Science

Lightning bolt blows up a tree in perfectly-timed photo 

Gigantic lightning bolt strikes the side of a mountain in New Mexico and blows up a TREE ‘into a million pieces’ in perfectly-timed photo

  • US hiker managed to capture the dramatic photo thanks to ‘luck and right timing’
  • It shows a hillside in Pecos, New Mexico being zapped by the jet of lightning
  • The blast during heavy rain was so immense that it ‘only left the trunk of the tree’ 

A US hiker has perfectly captured an amazing photo of a gigantic lightning bolt striking a mountainside.

The perfectly-timed photo was taken by Phil Garcia, while out hiking with his friends in Pecos, New Mexico. 

Garcia, 28, who works at a ski resort in Santa Fe, only managed to grab one shot of the purple-tinted bolt during adverse weather. 

It was so immense that it destroyed a tree in the process, leaving only its trunk.

This incredible image captures a gigantic lightning bolt as it strikes the side of a mountain. The wild photo was taken last June by Phil Garcia, while out hiking with his friends in Pecos, New Mexico

This incredible image captures a gigantic lightning bolt as it strikes the side of a mountain. The wild photo was taken last June by Phil Garcia, while out hiking with his friends in Pecos, New Mexico

‘We were hiking up in the back trails when we saw one pop off right before that one so I pulled out my camera,’ Garcia said. 

‘The sound – it was wild. We were kind of worried, so we got out of there pretty quick.

‘You could feel the energy. It blew the tree into what had to be a million pieces – all that was left was the trunk. It was just smouldering.’ 

Garcia took the picture last June but has only just posted it to a New Mexico community group on Facebook.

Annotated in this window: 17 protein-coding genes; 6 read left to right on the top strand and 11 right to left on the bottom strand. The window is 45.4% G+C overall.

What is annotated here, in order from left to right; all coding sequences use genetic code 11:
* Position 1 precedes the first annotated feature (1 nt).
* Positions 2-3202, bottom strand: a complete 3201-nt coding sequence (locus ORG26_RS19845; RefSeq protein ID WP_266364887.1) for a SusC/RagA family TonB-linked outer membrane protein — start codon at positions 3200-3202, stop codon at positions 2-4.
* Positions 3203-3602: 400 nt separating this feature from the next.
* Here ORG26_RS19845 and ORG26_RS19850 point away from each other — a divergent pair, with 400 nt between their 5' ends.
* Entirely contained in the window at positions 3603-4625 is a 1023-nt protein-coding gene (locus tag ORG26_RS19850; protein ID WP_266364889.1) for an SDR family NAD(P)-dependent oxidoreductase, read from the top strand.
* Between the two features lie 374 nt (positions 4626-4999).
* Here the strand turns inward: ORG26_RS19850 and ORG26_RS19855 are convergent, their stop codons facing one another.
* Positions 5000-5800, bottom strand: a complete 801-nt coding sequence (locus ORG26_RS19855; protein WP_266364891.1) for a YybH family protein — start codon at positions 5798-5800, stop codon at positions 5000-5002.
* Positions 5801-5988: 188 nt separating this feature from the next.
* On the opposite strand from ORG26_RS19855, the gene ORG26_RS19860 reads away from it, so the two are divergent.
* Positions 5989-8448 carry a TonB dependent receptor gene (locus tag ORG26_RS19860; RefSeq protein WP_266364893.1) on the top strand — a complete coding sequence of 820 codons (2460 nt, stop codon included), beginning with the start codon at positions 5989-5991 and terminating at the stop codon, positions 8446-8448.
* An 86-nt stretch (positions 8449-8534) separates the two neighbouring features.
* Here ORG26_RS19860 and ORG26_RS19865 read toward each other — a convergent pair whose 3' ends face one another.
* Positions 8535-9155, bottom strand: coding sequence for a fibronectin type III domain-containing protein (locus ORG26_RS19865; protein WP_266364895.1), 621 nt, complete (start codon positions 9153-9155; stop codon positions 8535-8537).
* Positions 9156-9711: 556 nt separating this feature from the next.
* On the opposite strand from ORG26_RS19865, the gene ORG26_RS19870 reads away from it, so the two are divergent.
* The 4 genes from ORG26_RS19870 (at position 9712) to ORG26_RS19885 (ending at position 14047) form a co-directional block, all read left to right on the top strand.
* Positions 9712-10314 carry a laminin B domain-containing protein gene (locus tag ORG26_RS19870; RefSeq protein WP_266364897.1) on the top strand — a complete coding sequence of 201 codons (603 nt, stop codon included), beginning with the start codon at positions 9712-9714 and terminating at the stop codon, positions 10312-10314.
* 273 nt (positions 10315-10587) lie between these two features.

The bolt of lightning can be seen piercing through the sky and igniting the trees on the hillside

The bolt of lightning can be seen piercing through the sky and igniting the trees on the hillside

 The bolt of lightning can be seen piercing through the sky and igniting the trees on the hillside

He called the blast ‘deafening’ and said the picture was a combination of ‘pure luck and right timing’.  

‘It was raining so hard it put it out. It was super loud wish I had a video of it,’ he said.  

‘I was only 400 yards away from it – my ears rang for about five hours after.’

Lightning occurs when strong upward drafts in the air generate static electricity in large and dense rainstorm clouds.

Parts of the cloud become positively charged and others negatively charged.

When this charge separation is large enough a violent discharge of electricity happens – also known as lightning.  

Lightning can be beautiful and awe-inspiring, as well as fatal. 

Between 1982 and 2011 an average of 54 Americans died a year as a result of lightning strikes. 

In the UK, 58 people were known to have been killed by lightning between 1987 and 2016) – on average, two people per year, according to researchers.  

Purple haze: Incredible moment sky changes colour as lightning bolt strikes above erupting Mount Sinabung volcano in Indonesia 

Mount Sinabung in Karo, North Sumatra, erupted with hot ash climbing 16,400ft into the sky and volcanic debris depositing on nearby villages

Mount Sinabung in Karo, North Sumatra, erupted with hot ash climbing 16,400ft into the sky and volcanic debris depositing on nearby villages

Mount Sinabung in Karo, North Sumatra, erupted with hot ash climbing 16,400ft into the sky and volcanic debris depositing on nearby villages

The sky above an erupting volcano in Indonesia turned a stunning electric purple during a lightning storm in early March 2021.

Spectacular images captured the spectacle as Mount Sinabung in Karo, North Sumatra, spewed a column of ash and smoke up to 16,400ft (5km) into the sky as lightning bolts crackled above.

The purple skies – which can be caused by the scattering of white light due to moisture, haze and dust in the air – were captured by photographers on Friday using long exposures. 

Sinabung, a 8,530-feet-tall volcano, had been dormant for centuries but has come back to life with regular, deadly eruptions over the past ten years.

Two people were killed in the first in 2010, before 16 people died in an eruption in 2014. Seven more perished two years later.

The eruption on March 2, 2021 did not claim any victims, but Muhammad Nurul Asrori, a monitoring officer at Sinabung, said the plume of smoke and ash was the largest he had seen since 2010. 

Read more: Lightning bolts strike above erupting volcano illuminating sky purple


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